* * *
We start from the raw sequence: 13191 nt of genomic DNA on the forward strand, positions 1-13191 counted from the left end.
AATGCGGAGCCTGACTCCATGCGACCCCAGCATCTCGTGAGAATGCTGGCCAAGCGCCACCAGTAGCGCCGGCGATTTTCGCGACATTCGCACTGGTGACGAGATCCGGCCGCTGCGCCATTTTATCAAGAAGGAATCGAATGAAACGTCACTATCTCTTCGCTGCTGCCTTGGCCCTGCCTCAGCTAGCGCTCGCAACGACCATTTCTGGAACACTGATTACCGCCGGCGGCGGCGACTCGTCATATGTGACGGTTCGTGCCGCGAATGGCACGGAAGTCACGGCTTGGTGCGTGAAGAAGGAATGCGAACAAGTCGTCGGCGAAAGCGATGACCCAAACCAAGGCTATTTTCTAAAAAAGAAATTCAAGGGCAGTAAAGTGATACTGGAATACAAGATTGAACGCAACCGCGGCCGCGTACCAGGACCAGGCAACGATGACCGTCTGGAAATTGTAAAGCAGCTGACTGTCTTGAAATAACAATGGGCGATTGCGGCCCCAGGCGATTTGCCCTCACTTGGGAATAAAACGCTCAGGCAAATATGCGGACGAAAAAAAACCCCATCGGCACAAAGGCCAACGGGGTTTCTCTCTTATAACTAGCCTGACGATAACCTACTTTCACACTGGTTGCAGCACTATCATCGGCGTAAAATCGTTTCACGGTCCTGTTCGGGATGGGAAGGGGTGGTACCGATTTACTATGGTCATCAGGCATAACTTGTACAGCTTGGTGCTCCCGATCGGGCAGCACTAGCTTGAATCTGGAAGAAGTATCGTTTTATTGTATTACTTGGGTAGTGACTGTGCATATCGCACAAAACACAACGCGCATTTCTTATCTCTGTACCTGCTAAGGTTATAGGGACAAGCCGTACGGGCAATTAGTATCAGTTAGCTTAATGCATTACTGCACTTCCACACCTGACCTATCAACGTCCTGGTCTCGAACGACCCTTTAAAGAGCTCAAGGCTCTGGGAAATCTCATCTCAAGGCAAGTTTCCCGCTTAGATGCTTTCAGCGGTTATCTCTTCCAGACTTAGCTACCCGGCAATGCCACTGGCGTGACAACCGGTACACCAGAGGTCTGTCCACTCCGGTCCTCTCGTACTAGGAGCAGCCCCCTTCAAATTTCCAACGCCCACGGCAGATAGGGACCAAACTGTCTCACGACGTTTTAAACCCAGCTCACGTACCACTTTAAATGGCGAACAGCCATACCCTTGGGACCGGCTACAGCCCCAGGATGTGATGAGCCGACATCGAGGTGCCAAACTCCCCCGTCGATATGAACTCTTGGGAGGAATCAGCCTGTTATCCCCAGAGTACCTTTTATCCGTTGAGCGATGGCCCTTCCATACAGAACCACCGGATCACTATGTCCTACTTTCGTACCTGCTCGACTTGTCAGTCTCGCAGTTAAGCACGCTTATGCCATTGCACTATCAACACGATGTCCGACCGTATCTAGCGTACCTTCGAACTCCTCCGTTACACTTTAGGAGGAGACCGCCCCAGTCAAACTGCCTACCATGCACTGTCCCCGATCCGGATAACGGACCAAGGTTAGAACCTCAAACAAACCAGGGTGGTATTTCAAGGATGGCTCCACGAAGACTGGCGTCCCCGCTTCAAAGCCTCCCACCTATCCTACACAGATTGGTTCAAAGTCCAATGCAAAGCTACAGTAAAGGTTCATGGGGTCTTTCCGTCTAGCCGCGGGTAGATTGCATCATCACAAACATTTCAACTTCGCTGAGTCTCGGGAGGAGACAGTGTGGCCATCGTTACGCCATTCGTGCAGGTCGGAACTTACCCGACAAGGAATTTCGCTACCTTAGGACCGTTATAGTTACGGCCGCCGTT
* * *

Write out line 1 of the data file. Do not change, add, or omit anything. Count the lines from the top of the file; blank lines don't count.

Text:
We start from the raw sequence: 13191 nt of genomic DNA on the forward strand, positions 1-13191 counted from the left end.